There are two main ways to tack with a Wing depending on whether you switch before or after passing the wind axis. The simplest is to tack on your natural stance, goofy or regular. Depending on which edge you are on, you will either switch to tack (this is the easiest) or tack to switch to the other side. While knowing that becoming symmetrical will be a long and complicated exercise.


Tack to switch

Wing foiler: Malo, GONG team rider, in SuperPower 7’5 and Lemon FSP Pro.

It’s exactly like simple tack but you attack in the opposite direction: face the Wing to get out from behind.

In order to do a tack to switch you need to arrive with speed; this is the only way to get out of the move while in flight.

Take angle

Then we’ll come to take angle to the wind by pressing on the heels. The easiest way to do this is to take your foot out of the back strap before turning to place it slightly downwind and prepare the transition from heel to toe support. The front foot is in the strap, so naturally upwind. You will shock the wing a little as you turn upwind, otherwise there is a risk of being overtaken by the lee of the wing. Note that tucking the wing facing the wind is equivalent to braking it. And we’re going to umbrella it by slightly lowering the back hand while raising the front hand.

Once we start luffing towards the wind axis we will try to lighten the board. We will gradually transfer the support from a lift on the wing to a support on the foil. That is to say that we will carry ourselves less with our arms and more with our legs.

The turn

Once you are close to the wind axis, you have to continue the turn and prepare the change of hands. During this change, you will have no more traction on the wing. So, all your weight will rest on the foil. If you are at this moment in the move without speed, it’s game over : you reposition and you have a good chance to lose your balance. So, the solution is to tighten the turn more and more as you get closer to the wind axis. And as soon as you let go of the wing to change hands, you put a pump in the foil, mainly in the rear leg, to bring it up enough; time to get back on the wing.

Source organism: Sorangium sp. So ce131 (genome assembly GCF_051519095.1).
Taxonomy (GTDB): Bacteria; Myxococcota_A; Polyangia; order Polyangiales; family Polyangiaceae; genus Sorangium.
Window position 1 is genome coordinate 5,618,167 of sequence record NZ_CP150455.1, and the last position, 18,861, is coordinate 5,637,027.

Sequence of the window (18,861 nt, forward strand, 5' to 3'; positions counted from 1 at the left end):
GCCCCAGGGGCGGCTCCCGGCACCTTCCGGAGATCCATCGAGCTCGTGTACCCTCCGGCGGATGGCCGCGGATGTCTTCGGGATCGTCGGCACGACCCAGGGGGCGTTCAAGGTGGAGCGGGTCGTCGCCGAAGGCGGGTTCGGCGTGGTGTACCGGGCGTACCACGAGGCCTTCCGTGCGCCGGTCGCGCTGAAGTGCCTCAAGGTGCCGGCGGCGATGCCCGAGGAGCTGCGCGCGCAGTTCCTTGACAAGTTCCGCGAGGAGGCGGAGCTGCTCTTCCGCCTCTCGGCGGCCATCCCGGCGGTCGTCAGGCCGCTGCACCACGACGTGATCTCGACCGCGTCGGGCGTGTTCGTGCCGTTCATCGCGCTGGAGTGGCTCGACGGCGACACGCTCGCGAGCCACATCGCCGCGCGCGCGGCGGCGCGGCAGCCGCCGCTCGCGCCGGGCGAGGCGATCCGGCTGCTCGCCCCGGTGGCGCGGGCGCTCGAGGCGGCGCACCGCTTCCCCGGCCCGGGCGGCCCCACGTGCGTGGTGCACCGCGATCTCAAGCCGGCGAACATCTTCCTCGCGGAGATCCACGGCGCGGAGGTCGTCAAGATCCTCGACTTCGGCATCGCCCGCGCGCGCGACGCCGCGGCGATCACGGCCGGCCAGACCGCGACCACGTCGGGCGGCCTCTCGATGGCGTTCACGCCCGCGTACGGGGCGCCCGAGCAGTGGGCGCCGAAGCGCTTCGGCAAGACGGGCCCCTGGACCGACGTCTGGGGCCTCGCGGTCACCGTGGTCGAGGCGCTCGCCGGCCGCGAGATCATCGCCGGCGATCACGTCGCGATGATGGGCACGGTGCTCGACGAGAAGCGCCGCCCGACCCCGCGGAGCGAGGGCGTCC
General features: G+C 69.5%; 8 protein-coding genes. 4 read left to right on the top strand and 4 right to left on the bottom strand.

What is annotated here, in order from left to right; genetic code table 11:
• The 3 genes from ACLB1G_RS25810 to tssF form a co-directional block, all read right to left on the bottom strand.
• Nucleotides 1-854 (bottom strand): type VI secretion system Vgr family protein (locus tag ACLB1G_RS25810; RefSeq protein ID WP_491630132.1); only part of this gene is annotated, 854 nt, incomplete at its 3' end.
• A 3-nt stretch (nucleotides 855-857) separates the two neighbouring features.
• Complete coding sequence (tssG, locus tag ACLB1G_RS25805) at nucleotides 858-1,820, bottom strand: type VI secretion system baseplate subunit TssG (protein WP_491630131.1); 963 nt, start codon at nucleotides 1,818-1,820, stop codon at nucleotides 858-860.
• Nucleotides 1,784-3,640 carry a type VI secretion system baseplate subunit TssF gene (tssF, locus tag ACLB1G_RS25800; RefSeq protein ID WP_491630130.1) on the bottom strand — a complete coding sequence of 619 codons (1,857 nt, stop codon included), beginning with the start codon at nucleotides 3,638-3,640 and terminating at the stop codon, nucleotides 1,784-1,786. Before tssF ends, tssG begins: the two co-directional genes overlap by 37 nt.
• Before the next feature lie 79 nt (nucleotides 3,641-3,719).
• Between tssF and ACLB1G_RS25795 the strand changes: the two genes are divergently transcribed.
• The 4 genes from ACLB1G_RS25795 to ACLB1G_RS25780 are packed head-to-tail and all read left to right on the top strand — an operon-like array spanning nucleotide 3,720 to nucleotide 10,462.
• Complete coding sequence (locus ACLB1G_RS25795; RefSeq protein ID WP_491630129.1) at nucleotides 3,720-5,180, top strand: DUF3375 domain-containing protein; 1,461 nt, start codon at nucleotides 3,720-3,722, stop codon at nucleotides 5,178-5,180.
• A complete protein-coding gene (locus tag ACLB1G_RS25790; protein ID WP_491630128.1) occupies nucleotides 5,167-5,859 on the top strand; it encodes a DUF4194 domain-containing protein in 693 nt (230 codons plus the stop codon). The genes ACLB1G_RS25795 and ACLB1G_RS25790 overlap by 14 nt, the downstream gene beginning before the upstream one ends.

So, the higher your base speed, the easier it is.

And the tighter your turn, the easier it is.

When you have understood this, you can see that you have plenty of time to change hands on the wing.

To change hands

To make a nice hand change you need to organize the path of your hands:

  • My back hand comes on the handle with my front hand.
  • My ex front hand slides along the bladder and naturally comes to grab the rear full power ride handle. Usually you can take your hand off the bladder, but at the beginning the ideal is really to slide your hand over the big section of the bladder. You can even make up for it when you come out of the move by grabbing the bladder with your fingertips stiched to the spinnaker, it works perfectly

During this phase of changing hands, you will rotate your chest by 90° in the direction of the curve to accompany the passage of the front hand, then the back hand. This way you won’t have your back to the wing on the new tack.

Continue the turn

The next step is to continue the turn by flapping once you have passed the wind axis and thus re-launch the foil. At this point you will start to hang on to the wing again. The hands are in place, the turn is over, and you can prepare to tuck it in.

This phase is much simpler when you can regain traction with the wing or when you still have speed, but you can also use the foil and its lift with a few pump strokes.

The key to the relaunch is to lower the front hand to put the wing back on the screen, well in front of you as soon as possible. So, the more you reduce the hang glide between your arms after the wind has passed, the faster you will go back.

Finish the movement

The last phase consists of tucking and tilting the foil into the wind to regain support against the traction of the wing. We will gradually bring the support from the heels to the toes, taking care not to touch the water. The body will lean more and more into the wind as you tuck in. It is the front shoulder that engages the body weight in the wind. Remember to manage the power of the wing because often you will reach the end of your initial speed and you will have to launch hard.

Once the wind is abeam on the new tack, you will then find yourself with the wing in your back. Either you stay in this position, or you switch your feet to get back to a classic stance.


Key points:

  • Have speed.
  • Use swell and chop to maintain speed.
  • Manage weight transfer well.
  • Have clean, automated hand movement.


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